Tag Archives: dream

Harper In The Hall

Harper In The Hall

 

Silence in court. All stand for the judge.
All present are on trial.
Let the judgement begin,
the cleansing of crime,
the balancing of sin.

At first I attended to the words.
Distracted by windows and walls,
though willingly left behind,
I heard the culprit calls.

I was a harper in the hall.
The king bid me play after the feast.
Of his servants I was not that high
nor was I among the least.

The sheep upon the mountainside,
startled by a hyena’s howl.
They never ceased to make me smile,
be the weather fair or foul.

Unless my foe stands on the plain,
points his sword at me alone,
I cannot pull back my catapult,
I cannot aim my stone.

Silence. Silence in court.
The verdict has been passed.
Alert again, I shed my dream.
Allowed to go outside,
I joined the others in the empty dark,
pleased to see the jewel lamps gleam.

These Oceans

These Oceans

I strayed into long ago,
somewhere in the east,
yes, the Orient.
Time moved slow,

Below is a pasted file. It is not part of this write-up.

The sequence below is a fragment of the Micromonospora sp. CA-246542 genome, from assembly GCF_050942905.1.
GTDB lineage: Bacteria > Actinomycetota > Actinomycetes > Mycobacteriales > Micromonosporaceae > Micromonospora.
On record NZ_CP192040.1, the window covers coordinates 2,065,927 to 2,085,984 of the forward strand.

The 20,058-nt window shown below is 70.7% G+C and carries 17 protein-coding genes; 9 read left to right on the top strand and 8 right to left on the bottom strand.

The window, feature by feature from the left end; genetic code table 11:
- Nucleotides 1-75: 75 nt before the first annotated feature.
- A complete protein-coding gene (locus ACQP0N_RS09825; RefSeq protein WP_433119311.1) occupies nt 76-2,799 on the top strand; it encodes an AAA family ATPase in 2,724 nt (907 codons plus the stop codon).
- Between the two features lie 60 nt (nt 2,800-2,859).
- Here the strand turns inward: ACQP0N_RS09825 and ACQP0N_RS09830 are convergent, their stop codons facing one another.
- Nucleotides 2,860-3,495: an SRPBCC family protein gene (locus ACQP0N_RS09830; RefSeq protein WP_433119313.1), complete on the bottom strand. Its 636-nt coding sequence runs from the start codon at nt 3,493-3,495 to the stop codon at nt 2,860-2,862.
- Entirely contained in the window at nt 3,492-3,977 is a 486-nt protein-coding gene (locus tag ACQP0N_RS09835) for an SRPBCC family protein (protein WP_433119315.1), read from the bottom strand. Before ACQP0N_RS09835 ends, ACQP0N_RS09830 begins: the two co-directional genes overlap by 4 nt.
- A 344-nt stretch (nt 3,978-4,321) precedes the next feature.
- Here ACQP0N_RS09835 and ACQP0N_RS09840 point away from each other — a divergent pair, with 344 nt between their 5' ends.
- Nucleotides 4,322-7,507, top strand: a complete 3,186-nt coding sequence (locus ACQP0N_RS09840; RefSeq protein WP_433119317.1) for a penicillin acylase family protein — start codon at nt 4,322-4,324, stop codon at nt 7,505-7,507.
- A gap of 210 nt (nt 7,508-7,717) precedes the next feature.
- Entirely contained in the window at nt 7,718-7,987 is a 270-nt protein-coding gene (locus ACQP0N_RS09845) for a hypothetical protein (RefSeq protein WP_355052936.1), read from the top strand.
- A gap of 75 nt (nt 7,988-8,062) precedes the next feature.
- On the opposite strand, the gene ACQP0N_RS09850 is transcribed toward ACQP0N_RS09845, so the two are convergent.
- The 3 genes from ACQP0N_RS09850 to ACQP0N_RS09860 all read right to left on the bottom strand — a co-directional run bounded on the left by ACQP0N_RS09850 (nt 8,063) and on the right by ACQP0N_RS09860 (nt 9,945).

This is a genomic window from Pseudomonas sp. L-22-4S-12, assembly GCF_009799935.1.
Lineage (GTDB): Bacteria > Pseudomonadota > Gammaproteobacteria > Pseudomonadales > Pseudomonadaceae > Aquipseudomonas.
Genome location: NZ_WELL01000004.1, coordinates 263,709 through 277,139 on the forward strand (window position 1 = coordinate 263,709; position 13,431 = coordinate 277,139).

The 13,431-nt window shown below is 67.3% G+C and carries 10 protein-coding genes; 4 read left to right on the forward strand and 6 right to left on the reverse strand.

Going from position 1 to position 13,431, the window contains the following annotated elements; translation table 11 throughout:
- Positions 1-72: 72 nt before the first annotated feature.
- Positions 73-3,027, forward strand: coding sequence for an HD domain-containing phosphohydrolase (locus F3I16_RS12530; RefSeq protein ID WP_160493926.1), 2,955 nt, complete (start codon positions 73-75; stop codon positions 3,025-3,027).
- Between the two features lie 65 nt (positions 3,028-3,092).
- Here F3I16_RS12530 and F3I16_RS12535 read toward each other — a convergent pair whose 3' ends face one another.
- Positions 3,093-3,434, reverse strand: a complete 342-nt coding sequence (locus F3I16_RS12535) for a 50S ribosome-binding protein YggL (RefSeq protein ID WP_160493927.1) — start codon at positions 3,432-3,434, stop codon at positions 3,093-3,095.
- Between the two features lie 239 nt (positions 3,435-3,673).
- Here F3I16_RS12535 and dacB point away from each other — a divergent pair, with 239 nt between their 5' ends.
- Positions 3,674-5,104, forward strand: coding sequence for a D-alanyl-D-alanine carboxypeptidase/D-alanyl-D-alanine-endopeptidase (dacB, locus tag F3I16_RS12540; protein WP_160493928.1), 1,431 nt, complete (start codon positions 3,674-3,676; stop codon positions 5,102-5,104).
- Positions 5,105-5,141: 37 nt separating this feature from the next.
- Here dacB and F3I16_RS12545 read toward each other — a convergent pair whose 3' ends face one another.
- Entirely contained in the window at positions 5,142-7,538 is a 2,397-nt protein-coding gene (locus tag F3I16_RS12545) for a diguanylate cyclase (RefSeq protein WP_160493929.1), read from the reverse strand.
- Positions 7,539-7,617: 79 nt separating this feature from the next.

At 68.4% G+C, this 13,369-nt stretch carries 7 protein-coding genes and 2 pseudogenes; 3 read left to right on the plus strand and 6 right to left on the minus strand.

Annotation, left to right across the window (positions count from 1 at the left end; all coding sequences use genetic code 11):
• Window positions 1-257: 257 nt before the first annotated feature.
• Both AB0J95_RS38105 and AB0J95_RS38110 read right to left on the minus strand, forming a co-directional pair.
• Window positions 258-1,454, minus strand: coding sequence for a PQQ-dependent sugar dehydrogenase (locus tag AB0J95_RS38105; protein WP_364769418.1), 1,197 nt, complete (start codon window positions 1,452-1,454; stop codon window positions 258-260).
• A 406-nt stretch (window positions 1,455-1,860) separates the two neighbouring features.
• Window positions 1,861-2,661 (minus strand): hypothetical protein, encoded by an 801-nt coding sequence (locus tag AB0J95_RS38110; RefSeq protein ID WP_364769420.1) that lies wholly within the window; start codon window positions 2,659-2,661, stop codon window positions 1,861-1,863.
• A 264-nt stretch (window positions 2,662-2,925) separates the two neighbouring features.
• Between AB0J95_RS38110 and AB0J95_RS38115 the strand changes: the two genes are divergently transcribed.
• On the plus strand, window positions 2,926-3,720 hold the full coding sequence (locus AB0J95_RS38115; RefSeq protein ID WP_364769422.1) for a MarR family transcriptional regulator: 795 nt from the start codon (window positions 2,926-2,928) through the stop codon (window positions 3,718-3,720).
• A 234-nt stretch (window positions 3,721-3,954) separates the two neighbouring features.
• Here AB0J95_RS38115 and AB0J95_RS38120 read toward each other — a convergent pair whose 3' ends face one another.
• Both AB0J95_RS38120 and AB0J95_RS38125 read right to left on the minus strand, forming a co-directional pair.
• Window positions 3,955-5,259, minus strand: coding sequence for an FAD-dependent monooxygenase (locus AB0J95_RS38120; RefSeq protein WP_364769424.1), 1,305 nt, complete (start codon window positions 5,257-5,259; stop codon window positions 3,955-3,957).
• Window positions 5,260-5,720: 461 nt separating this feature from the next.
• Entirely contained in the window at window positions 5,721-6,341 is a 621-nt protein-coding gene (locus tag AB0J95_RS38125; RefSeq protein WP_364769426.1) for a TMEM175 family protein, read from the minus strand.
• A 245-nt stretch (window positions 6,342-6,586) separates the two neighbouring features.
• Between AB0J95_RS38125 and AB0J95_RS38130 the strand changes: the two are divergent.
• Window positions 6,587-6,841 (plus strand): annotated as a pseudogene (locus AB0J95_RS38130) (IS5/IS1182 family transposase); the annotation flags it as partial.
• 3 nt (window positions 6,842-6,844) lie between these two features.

like the wings of a cormorant.
I made my way to a stall
in a market square,
shiny stones drew me there.
The old jeweller said:
“Did you know,
this earth sits on a sapphire,
and by its glow the sky is blue?”
I told him of that I was unaware,
but what he said made sense of all of it.
Who I once was I never knew.
To where I was, I had lost the clue.
Among these turning wheels,
the truth we strain to know.
The cold chain we grasp,
to fly or fall when we let go.
There was I,
a sailor not long stepped ashore.
A strange harbour to explore,
haven for ships with scarlet sails.
I stayed in an inn,
slept without dream.
When I woke,
I felt I had the key to a paradise.
These oceans I would voyage,
accept what was shown to me,
till I knew I had found
what I was looking for,
that which my eyes alone would ever see.

Wooden Horse

Wooden Horse

The bird that lays eggs on the shore
told me any truth was rarely pure.
Its bill drooped like a pelican,
its tail fairer than a peacock’s fan.
The time was the time of Troy,
I was a shepherd boy.
I played my pipe on a slope.
I knew if down a well I fell,
a passer by may hear my cry,
tell me not to struggle,
let down a rope.
An old man, a smile on his mouth,
said he had journeyed from the south.
To think the Trojans fell for the trick,
they seem now dumber than a brick,
the Greek ploy of the wooden horse,
seems simple to work out now, of course.
Such were the words he said to me,
voice like waves of a far off sea.
They should have chose a better fate
than to drag it through the city gate.
Set fire to it with a defiant roar,
made it stand a beacon on the shore,
for the Greeks to see red fire and black smoke
that rose on high for the sky to choke.